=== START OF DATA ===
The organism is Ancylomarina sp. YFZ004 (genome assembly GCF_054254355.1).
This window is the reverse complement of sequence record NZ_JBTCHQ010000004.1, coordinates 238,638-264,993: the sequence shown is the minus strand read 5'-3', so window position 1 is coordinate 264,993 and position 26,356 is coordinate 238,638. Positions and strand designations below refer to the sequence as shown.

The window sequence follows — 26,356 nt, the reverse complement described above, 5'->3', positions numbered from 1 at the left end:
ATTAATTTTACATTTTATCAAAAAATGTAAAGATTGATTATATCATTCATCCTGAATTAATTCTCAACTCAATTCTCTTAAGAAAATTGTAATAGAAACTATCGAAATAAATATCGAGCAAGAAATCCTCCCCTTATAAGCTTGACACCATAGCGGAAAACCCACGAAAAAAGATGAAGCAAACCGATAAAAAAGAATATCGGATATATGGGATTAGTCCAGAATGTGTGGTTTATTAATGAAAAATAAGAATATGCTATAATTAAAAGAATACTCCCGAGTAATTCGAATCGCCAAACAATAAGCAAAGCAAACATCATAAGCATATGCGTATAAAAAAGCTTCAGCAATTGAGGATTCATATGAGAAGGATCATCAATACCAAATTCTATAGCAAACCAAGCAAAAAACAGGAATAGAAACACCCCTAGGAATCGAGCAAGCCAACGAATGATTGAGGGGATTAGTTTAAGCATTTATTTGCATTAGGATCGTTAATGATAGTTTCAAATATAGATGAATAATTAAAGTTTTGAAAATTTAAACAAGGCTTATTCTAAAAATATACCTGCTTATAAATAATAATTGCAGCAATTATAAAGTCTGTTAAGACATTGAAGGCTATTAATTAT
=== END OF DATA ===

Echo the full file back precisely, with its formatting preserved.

The organism is Ancylomarina sp. YFZ004 (genome assembly GCF_054254355.1).
This window is the reverse complement of sequence record NZ_JBTCHQ010000004.1, coordinates 238,638-264,993: the sequence shown is the minus strand read 5'-3', so window position 1 is coordinate 264,993 and position 26,356 is coordinate 238,638. Positions and strand designations below refer to the sequence as shown.

The window sequence follows — 26,356 nt, the reverse complement described above, 5'->3', positions numbered from 1 at the left end:
ATTAATTTTACATTTTATCAAAAAATGTAAAGATTGATTATATCATTCATCCTGAATTAATTCTCAACTCAATTCTCTTAAGAAAATTGTAATAGAAACTATCGAAATAAATATCGAGCAAGAAATCCTCCCCTTATAAGCTTGACACCATAGCGGAAAACCCACGAAAAAAGATGAAGCAAACCGATAAAAAAGAATATCGGATATATGGGATTAGTCCAGAATGTGTGGTTTATTAATGAAAAATAAGAATATGCTATAATTAAAAGAATACTCCCGAGTAATTCGAATCGCCAAACAATAAGCAAAGCAAACATCATAAGCATATGCGTATAAAAAAGCTTCAGCAATTGAGGATTCATATGAGAAGGATCATCAATACCAAATTCTATAGCAAACCAAGCAAAAAACAGGAATAGAAACACCCCTAGGAATCGAGCAAGCCAACGAATGATTGAGGGGATTAGTTTAAGCATTTATTTGCATTAGGATCGTTAATGATAGTTTCAAATATAGATGAATAATTAAAGTTTTGAAAATTTAAACAAGGCTTATTCTAAAAATATACCTGCTTATAAATAATAATTGCAGCAATTATAAAGTCTGTTAAGACATTGAAGGCTATTAATTAT